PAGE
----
As the film remake of Stephen King's novel 'Salem's Lot is slowly coming together, fans can look forward to the imminent arrival of Epix's period horror Chapelwaite, which is an adaptation of King's short story "Jerusalem's Lot." The two works aren't directly related other than the overall setting, and the TV series' first trailer does a solid job of setting itself up as a potentially memorable small screen effort. If nothing else, the video above will certainly worm its way into viewers' minds.
I mean, before we even get into what Chapelwaite is or who Adrien Brody is playing, we have to talk about that whole worm-in-the-nose moment that kicks it all off. Well, I guess it's not so much "talking" about it as it is "stomping on the ground really hard with one foot while exhaling as hard as possible through my nostrils."
I feel like there are probably "better" ways to pull a mysterious phantom worm out of one's face than by just grabbing it and pulling it, but it's definitely the only option that makes any sense. How he did this all so quietly and without vigorous whimpering is beyond me.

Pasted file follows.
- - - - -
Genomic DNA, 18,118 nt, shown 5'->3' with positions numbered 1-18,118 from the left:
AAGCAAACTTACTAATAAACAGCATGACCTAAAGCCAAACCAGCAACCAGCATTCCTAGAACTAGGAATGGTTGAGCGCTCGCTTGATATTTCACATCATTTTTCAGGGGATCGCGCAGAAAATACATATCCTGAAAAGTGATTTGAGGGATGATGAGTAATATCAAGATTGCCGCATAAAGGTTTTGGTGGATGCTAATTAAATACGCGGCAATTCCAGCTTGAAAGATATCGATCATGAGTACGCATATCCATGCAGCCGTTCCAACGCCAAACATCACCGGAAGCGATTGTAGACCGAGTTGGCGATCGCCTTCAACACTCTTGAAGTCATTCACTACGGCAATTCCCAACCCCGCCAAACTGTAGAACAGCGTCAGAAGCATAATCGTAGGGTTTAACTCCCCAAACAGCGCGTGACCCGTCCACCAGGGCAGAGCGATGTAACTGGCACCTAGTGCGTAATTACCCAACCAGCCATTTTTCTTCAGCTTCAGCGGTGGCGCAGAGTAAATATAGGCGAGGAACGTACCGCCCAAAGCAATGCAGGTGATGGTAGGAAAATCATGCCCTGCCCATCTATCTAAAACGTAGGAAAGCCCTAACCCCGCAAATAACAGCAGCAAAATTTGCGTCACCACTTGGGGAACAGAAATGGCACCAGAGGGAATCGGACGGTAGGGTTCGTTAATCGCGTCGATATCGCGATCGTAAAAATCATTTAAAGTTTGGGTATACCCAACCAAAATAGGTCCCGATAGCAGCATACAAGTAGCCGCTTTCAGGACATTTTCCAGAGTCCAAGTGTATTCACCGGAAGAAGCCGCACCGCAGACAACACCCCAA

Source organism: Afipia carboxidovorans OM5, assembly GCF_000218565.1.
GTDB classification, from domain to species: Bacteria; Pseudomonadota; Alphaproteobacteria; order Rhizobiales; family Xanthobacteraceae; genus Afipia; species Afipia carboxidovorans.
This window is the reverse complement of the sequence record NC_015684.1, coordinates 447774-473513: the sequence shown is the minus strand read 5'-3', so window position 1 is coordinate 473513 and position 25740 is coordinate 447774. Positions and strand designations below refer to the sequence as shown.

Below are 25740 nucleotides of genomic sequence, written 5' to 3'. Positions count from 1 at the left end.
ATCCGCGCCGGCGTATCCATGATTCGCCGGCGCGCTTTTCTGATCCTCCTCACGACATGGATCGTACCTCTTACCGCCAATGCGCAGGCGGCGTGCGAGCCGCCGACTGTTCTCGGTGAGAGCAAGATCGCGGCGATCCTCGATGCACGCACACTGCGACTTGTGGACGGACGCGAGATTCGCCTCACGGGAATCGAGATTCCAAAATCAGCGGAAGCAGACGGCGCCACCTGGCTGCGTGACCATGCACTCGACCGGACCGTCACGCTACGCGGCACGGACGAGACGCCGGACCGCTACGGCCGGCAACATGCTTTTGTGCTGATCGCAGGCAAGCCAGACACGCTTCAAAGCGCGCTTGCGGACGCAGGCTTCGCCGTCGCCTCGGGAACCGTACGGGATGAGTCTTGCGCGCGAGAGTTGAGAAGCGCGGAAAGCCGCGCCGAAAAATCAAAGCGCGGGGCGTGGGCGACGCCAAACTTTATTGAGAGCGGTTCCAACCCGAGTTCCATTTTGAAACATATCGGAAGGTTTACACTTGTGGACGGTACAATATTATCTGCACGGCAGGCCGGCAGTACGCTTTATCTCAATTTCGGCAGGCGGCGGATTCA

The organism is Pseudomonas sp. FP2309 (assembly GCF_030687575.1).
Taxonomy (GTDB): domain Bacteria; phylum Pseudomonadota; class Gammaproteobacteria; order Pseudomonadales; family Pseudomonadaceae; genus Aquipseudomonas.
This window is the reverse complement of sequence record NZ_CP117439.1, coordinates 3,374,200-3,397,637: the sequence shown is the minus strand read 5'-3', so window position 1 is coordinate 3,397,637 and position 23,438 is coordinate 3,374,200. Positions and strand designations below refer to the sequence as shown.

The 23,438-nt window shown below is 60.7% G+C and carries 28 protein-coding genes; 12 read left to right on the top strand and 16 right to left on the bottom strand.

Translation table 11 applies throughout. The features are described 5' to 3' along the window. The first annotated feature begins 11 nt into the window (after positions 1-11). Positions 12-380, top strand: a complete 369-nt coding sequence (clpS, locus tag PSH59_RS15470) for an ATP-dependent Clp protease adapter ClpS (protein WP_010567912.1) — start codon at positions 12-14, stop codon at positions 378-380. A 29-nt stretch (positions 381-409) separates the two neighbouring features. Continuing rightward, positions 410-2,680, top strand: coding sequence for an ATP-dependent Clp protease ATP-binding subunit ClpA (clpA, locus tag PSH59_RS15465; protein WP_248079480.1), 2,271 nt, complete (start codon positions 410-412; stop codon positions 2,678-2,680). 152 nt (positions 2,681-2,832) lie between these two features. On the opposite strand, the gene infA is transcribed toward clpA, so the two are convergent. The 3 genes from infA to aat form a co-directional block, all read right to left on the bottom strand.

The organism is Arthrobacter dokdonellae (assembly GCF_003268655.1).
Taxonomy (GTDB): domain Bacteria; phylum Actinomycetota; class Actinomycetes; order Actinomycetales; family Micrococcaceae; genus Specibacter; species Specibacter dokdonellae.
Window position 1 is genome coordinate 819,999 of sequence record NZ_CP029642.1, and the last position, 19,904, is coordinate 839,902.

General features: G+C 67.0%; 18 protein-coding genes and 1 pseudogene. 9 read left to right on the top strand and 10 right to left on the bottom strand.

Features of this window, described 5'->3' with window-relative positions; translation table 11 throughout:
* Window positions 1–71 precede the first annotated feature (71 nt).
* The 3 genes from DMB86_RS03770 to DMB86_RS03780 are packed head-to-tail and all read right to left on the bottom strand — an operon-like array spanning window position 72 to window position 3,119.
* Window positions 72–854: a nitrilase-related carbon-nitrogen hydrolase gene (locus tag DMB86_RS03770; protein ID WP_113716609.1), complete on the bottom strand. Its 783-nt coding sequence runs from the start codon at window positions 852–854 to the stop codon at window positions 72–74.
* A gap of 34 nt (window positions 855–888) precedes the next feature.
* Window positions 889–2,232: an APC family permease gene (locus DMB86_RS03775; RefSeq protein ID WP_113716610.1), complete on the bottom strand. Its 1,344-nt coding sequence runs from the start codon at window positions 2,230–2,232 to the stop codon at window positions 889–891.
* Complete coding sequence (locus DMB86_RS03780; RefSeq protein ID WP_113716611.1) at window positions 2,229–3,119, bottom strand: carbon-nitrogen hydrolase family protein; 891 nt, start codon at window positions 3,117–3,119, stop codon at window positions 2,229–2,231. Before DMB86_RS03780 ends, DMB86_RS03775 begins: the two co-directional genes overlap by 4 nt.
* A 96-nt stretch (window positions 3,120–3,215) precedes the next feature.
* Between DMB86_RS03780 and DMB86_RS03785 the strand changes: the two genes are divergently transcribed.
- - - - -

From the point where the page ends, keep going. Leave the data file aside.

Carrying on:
Taking place in the 1850s, where things like worm-nose were probably more common, Chapelwaite centers on Adrien Brody's Captain Charles Boone, whose wife dies at sea and inspires him to move his three children to a small Maine town called Preacher's Corners. Rather than enjoying a peaceful existence, Charles is haunted by generation after generation of his family's dark history. That history is of interest to the ambitious writer Rebecca Morgan, played by Schitt's Creek vet Emily Hampshire, who becomes a governess within the Chapelwaite manor to write the Boone family's story, while also discovering more than a few truths about her own past.
And just when you think it's safe to just start thinking about the plot and nothing else, here come more worms!
I'm not sure whose family this little bugger will belong to, but [screams into pillow until voice gives out].
Adrien Brody is set for Wes Anderson's next two films, and I can't imagine there will be many moments in either of those films that burrows under one's skin quite like what we'll see in Chapelwaite. Here's hoping the rest of the show provokes similarly strong and positive reactions and becomes an instant classic, both among humans and worms.